Within a century of this, it was beginning to resemble the global organization it is today. Even the ferocity of the Third Barbarian Wars, the greatest test the Guild has faced, was not enough to destroy it, despite half its membership being killed in battle by the end of the conflicts.
When the Unity Wars broke out, the Guild found itself in a similar situation to that of its founding. The militaries of Terranis were too busy fighting each other to keep their civilian populations safe, and so it fell to the Guild to safeguard the roads and more isolated towns. Although they tried to remain neutral in the Wars, on numerous occasions they were forced to draw blades against military forces seeking to attack civilian targets.
Now, in the eleventh century, as global unrest appears to be on the rise, the Guild once more finds itself in high demand.
There is no singular head of the Guild. Rather, representatives from each of the seven largest Guild halls across Terranis convene at the Bastion on Daeldren to discuss matters of policy. The headquarters of the Guild is also located there, on neutral ground so as to not show favoritism to any one nation.
With international communication being slow, the Guild is structured in a way that individual halls are largely autonomous, but still expected to adhere to the Charter's dictates. Numerous mercenaries fulfill a double role of also traveling from hall to hall, reporting any violations they find.
Each individual hall with have one or more senior officers that lead it, depending on the size of the hall. Members are free to come and go as jobs or their desires take them, and changing one's primary hall is quite typical. Most halls are also stocked with provisions and living quarters for members to call upon, though the quality of these can be highly variable.
The Guild is also known for its extensive record-keeping. The main hall at the Bastion contains one of the largest repositories of knowledge outside of Kunskaborg, with centuries of detailed records describing nearly every mission a member of the Guild has ever undertaken. Individual halls will also keep records of their activities, and frequently report worthwhile knowledge, such as a major political event, a new species of monster, etc., to each other so that other halls can be informed. These records are handled by a veritable army of trained scribes and secretaries, their work as vital to the Guild as those who actually complete the missions.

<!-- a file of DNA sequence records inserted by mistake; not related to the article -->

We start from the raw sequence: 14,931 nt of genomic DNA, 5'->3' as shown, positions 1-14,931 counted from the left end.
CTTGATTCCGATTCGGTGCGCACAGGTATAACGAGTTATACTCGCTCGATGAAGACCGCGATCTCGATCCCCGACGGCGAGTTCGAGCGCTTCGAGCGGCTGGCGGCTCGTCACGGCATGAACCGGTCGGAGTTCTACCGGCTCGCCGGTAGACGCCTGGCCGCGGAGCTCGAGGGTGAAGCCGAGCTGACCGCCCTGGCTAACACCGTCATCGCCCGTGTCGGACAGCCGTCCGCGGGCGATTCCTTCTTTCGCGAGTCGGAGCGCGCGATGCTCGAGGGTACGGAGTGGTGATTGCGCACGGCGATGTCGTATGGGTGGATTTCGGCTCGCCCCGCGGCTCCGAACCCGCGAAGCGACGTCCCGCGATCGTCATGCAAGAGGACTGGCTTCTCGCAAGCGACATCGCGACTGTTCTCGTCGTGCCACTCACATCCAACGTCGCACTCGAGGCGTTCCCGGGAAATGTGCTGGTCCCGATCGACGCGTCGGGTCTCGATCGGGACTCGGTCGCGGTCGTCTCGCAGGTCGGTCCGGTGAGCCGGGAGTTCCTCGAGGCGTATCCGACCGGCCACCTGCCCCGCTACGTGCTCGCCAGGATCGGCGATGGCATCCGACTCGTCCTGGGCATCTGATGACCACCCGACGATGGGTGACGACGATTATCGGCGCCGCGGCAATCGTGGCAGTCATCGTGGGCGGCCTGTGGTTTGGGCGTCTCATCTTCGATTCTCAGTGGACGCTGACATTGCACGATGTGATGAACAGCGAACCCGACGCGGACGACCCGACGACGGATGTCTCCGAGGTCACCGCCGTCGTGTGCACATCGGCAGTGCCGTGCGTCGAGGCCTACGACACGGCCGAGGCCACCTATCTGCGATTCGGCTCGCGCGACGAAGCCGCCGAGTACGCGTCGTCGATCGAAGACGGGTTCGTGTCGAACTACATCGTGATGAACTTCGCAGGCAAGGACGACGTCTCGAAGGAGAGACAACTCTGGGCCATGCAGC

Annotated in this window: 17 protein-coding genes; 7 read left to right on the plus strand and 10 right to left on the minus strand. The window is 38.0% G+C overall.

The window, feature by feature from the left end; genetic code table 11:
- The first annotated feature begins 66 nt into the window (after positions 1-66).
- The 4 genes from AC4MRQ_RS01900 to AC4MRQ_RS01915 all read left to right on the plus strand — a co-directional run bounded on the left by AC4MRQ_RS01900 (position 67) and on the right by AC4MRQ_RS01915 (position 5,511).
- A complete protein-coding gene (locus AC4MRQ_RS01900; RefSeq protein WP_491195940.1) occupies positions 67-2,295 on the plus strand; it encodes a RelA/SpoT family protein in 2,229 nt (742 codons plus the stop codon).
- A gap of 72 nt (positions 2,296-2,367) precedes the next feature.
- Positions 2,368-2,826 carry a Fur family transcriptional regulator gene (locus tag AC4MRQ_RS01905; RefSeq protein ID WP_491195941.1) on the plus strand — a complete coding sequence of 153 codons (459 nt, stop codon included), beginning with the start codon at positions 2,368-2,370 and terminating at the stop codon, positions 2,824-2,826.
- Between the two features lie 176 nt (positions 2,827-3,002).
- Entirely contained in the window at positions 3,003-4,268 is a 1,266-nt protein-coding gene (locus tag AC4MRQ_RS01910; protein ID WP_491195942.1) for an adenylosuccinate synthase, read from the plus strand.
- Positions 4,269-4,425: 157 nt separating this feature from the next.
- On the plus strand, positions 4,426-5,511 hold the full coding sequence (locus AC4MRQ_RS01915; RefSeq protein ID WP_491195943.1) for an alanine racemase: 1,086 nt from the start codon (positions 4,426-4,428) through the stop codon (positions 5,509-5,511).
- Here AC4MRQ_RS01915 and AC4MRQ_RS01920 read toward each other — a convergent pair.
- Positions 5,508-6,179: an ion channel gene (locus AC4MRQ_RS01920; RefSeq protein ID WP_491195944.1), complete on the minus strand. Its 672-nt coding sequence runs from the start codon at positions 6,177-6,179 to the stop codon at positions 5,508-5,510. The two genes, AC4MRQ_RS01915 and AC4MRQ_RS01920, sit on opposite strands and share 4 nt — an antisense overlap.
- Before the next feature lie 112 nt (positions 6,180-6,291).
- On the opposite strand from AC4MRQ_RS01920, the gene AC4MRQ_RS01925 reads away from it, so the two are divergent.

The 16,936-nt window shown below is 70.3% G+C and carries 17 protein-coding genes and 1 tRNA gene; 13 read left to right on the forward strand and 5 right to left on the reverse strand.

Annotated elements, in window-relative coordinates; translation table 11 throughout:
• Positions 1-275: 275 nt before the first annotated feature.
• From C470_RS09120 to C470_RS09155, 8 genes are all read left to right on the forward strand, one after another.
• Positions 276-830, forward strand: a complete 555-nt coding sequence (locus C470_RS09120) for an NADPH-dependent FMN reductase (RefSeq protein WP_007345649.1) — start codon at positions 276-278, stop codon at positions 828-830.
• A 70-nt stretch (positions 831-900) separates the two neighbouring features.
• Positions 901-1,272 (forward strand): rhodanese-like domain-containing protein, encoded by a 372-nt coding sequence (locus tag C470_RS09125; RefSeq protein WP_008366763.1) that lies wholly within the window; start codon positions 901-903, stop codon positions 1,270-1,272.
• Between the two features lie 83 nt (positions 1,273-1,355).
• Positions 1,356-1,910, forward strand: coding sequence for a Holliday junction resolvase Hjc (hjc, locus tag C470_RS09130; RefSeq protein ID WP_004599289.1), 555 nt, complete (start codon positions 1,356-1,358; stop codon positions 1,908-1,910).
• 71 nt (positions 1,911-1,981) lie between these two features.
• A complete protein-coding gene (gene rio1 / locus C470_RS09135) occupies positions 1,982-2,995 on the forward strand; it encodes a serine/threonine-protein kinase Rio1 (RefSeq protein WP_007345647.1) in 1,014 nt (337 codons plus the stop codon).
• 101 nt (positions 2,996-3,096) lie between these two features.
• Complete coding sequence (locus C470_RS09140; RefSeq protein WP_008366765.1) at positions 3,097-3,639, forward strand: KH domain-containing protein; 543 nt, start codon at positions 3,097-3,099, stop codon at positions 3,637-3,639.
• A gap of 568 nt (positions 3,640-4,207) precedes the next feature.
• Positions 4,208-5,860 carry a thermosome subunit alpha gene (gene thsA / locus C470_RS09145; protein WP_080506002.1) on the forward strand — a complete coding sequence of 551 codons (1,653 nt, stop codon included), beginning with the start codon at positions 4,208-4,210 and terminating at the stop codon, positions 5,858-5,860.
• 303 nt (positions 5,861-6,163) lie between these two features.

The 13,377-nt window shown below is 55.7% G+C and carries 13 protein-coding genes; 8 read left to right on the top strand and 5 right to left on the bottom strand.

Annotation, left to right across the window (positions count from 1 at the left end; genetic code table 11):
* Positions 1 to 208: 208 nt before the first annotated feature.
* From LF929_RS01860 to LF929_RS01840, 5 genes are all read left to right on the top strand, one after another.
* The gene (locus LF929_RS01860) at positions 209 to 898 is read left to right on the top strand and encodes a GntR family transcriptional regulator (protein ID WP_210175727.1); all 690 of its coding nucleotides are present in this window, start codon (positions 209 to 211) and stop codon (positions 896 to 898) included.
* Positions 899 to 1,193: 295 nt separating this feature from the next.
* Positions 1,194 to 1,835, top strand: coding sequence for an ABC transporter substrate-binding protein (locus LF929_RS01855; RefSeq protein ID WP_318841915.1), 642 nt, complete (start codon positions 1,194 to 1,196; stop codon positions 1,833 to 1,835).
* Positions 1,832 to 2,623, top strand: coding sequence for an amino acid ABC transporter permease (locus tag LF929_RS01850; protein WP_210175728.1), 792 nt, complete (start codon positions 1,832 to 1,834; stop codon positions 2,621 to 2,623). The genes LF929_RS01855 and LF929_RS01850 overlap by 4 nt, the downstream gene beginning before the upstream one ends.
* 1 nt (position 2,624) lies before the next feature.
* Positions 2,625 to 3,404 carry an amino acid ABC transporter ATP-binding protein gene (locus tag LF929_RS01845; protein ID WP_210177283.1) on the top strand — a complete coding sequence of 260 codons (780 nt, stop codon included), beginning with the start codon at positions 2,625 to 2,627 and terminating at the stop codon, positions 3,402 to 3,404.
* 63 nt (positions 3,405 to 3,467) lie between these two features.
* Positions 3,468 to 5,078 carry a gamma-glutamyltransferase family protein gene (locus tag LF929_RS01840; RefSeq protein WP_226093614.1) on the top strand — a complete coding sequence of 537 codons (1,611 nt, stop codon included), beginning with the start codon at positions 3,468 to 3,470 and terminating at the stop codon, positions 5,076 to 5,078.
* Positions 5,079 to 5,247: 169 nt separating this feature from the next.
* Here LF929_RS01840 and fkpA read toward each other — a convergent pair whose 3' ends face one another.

To join the Guild, one must demonstrate not only the capability to survive in battle, but a sufficient degree of ethical standards, as well. It is unsurprising that the promise of good pay can draw many of a more unscrupulous nature, but the Guild's primary mission is to protect the innocent and help maintain civilization.
Should a prospective member be inducted, they are given a badge and identification papers, which will make them welcome at any hall in the world. There are annual dues to be paid, mostly as a means of helping ensure members aren't simply taking advantage of the free lodging and provisions.
Members of the Guild come from every nation and every walk of life. Most will travel extensively in their careers, interacting with a huge variety of people of other cultures. Within a hall, or even a single group of mercenaries, it would not be unusual to see a Kornethi noble, a farmer of Doramor, a Weijini scholar, and a Hassidian trader all sharing a table, laughing and enjoying a friendship that has existed for years. They all know they might die tomorrow, and petty feuds are simply not worth the effort.
Perhaps a lesson in interracial relationships could be learned by the rest of us.